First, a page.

Simba.js, the easiest way to start your TS APIs

This is the first part of a series of posts and I want to talk about general concepts Simba.js, use cases, possibilities, caveats, recommendations and son on.

Another JS library/framework?

Short answer, yes. Long answer, well…

My framework/library logo

If you are something like me, you might found yourself really annoyed whenever you wanted to start a new JS/TS API. Most of the time you had to configure yourself the same stuff over and over again, creating a tsconfig.json, .eslintrc, LICENSE, jest.config.js/ts, Dockerfile, and so many more depending on how complex your project will be.

Back in 2021 when I just started programming (I had 1 year of experience or so) I decided I did not want to do that again, so I created a cli tool to help me create all the configs files and avoid all the stress of creating them manually over and over again. That tool was very useful, on those days I did not have to create anything manually, but it was not enough for me, why? Because when you create an API (at least a RESTFul API) most of the stuff you do is usually the same.

You have to config your server, then your database, then add some stuff in the middle to handle you business logic — let’s call it “services” — and finally add some routes — “controllers” — to expose you business logic through some endpoints. Once you get to that point, you probably need to add some kind of validation between the request you receive and the logic you have in your controllers, so you may end up adding some schemas to validate if the request some user sent was correct, and so on.

As you can see, creating an JS/TS RESTFul API is usually a very repetitive process. So I started working on create something to avoid this process.

I got inspiration from many places, in that time we used to built SPAs with CRA, and it was kind of fun, CRA gave you most of the tools you needed to start building your own app, but that was for the frontend, what about the backend? I remember we did not have something like CRA, but we had very popular complete frameworks such as NestJS or SailsJS and on the other hand we had very unopinionated (or not) popular frameworks such as Express, koa or Fastify that did not provide you at least an skeleton or basic config to begin with, like CRA used to provide. According to what I remember, there was no middle point, yo have to go fully with Nest, or go by your own with plain Express or Fastify.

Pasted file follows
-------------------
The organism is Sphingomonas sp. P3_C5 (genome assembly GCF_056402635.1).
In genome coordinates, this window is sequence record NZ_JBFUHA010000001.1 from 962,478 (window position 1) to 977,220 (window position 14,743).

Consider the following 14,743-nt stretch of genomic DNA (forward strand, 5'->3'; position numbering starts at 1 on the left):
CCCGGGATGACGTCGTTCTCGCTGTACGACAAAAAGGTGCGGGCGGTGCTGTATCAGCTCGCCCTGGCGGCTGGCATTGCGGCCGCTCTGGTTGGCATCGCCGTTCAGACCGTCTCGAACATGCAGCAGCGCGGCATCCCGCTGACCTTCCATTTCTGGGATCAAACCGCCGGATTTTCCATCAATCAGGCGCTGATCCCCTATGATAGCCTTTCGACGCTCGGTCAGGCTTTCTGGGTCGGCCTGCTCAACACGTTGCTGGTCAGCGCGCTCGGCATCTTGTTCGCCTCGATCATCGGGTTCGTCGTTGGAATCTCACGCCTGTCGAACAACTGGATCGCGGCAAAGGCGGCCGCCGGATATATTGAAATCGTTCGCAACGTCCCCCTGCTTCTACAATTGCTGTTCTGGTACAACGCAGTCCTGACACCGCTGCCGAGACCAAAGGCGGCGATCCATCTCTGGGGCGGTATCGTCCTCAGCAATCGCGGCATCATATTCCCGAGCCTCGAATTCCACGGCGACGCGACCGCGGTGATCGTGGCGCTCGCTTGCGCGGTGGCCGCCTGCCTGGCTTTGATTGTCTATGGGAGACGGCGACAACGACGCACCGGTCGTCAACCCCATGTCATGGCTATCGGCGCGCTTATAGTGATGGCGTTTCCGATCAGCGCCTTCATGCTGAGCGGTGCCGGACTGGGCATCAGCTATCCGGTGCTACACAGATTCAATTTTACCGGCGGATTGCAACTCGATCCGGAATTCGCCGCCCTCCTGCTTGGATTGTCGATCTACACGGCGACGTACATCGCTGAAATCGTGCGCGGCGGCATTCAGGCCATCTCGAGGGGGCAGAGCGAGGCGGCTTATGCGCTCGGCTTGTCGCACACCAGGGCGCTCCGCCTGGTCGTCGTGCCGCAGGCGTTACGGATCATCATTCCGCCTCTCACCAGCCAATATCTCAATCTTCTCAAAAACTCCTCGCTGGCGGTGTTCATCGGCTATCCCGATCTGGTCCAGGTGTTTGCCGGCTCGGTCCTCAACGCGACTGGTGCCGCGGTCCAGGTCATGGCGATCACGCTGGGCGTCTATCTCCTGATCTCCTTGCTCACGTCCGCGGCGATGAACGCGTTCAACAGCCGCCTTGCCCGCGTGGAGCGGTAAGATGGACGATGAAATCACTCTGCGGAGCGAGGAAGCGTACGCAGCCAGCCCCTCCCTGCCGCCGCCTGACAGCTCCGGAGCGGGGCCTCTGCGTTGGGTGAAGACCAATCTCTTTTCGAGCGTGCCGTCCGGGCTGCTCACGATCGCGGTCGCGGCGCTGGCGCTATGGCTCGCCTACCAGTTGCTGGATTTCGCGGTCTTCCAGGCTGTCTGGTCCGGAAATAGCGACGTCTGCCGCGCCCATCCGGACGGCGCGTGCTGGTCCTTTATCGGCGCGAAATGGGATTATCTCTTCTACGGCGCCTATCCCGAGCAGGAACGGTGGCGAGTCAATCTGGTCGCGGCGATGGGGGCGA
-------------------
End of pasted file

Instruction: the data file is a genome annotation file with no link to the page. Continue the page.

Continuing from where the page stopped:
That’s how the idea of Simba.js (I did not have the name, yet) came to my mind. I wanted a tool that gives me a start point, so I have to write some queries, controllers, or services by hand, but I just had to follow the skeleton to make it work. I needed something that did not feel like magic (sorry Nest) where you just have to import something and that’s it, but also I did not want to reinvent the wheel.

I was ready, I built a cli tool that allowed me, with some few key strokes, to create a little boilerplate with all the configuration done and also a fully working RESTFul API, but the name was missing, and then the idea came to my mind. I named my framework/library after my cat, Simba, who is the laziest creature I have ever met and so I am, why? Because I do not want to create a RESTFul API from scratch again.

Simba, my cat.

The goal of Simba.js is to standardize the way we create RESTFul APIs, well in fact that was the goal, nowadays I also want to standardize the way we built GraphQL APIs too. So let’s say that Simba.js aims to become the standard way to build TS APIs.

Of course, Simba.js is heavily opinionated, I chose the backend frameworks I liked: (and also very popular ones) Express and Fastify, and also the tools I liked, at the time those were Joi and Mongoose (currently not supported) and some others. I also chose the eslint and prettier config I liked, the test framework, and so on.

I chose these tools based on my own experience, because I thought they work very well together and was kind of easy to combine them in a reusable way. I also think this is a good point to start, once Simba.js provides you the boilerplate, it’s pretty easy to manipulate it and escalate the application based on your needs. Besides, Simba.js provides you many tools to allow you build your own API, you can choose:

  1. between Express and Fastify,

  2. a MongoDB or a classic Relational DB,

  3. a REST API or a GraphQL one,

  4. to have a GitHub Action of linting and testing,

  5. which license you want to use, etc.

And do not forget you will no longer have to worry about those annoying configuration files everyone hates.

Sounds good, right? Why don’t you give it a try? Here is the repo (if you want, leave a star there!), and also the npm package. I hope you find it useful.

That’s it for now. Happy coding!